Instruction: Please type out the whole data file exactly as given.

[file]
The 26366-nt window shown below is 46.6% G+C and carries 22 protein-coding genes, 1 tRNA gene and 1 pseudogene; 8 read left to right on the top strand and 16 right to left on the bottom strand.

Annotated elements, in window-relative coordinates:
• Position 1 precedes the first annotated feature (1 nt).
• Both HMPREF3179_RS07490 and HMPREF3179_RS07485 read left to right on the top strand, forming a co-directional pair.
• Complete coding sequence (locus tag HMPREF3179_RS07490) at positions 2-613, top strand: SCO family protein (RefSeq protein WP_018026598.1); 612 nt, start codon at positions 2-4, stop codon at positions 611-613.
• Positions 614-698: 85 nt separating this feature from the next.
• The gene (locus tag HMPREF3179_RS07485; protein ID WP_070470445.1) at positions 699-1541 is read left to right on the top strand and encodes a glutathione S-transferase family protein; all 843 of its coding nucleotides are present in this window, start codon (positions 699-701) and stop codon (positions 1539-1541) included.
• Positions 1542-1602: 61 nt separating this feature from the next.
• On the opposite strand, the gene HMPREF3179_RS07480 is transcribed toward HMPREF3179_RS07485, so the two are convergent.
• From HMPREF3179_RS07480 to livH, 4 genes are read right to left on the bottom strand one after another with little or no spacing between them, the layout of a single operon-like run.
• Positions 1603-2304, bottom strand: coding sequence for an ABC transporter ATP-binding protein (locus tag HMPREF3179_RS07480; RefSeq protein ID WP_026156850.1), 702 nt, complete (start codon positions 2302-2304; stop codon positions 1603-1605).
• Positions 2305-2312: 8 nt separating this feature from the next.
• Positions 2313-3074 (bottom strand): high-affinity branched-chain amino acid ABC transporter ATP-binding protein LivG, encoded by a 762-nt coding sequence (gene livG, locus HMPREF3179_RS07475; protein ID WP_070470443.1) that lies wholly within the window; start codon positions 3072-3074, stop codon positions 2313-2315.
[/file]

The 26366-nt window shown below is 46.6% G+C and carries 22 protein-coding genes, 1 tRNA gene and 1 pseudogene; 8 read left to right on the top strand and 16 right to left on the bottom strand.

Annotated elements, in window-relative coordinates:
• Position 1 precedes the first annotated feature (1 nt).
• Both HMPREF3179_RS07490 and HMPREF3179_RS07485 read left to right on the top strand, forming a co-directional pair.
• Complete coding sequence (locus tag HMPREF3179_RS07490) at positions 2-613, top strand: SCO family protein (RefSeq protein WP_018026598.1); 612 nt, start codon at positions 2-4, stop codon at positions 611-613.
• Positions 614-698: 85 nt separating this feature from the next.
• The gene (locus tag HMPREF3179_RS07485; protein ID WP_070470445.1) at positions 699-1541 is read left to right on the top strand and encodes a glutathione S-transferase family protein; all 843 of its coding nucleotides are present in this window, start codon (positions 699-701) and stop codon (positions 1539-1541) included.
• Positions 1542-1602: 61 nt separating this feature from the next.
• On the opposite strand, the gene HMPREF3179_RS07480 is transcribed toward HMPREF3179_RS07485, so the two are convergent.
• From HMPREF3179_RS07480 to livH, 4 genes are read right to left on the bottom strand one after another with little or no spacing between them, the layout of a single operon-like run.
• Positions 1603-2304, bottom strand: coding sequence for an ABC transporter ATP-binding protein (locus tag HMPREF3179_RS07480; RefSeq protein ID WP_026156850.1), 702 nt, complete (start codon positions 2302-2304; stop codon positions 1603-1605).
• Positions 2305-2312: 8 nt separating this feature from the next.
• Positions 2313-3074 (bottom strand): high-affinity branched-chain amino acid ABC transporter ATP-binding protein LivG, encoded by a 762-nt coding sequence (gene livG, locus HMPREF3179_RS07475; protein ID WP_070470443.1) that lies wholly within the window; start codon positions 3072-3074, stop codon positions 2313-2315.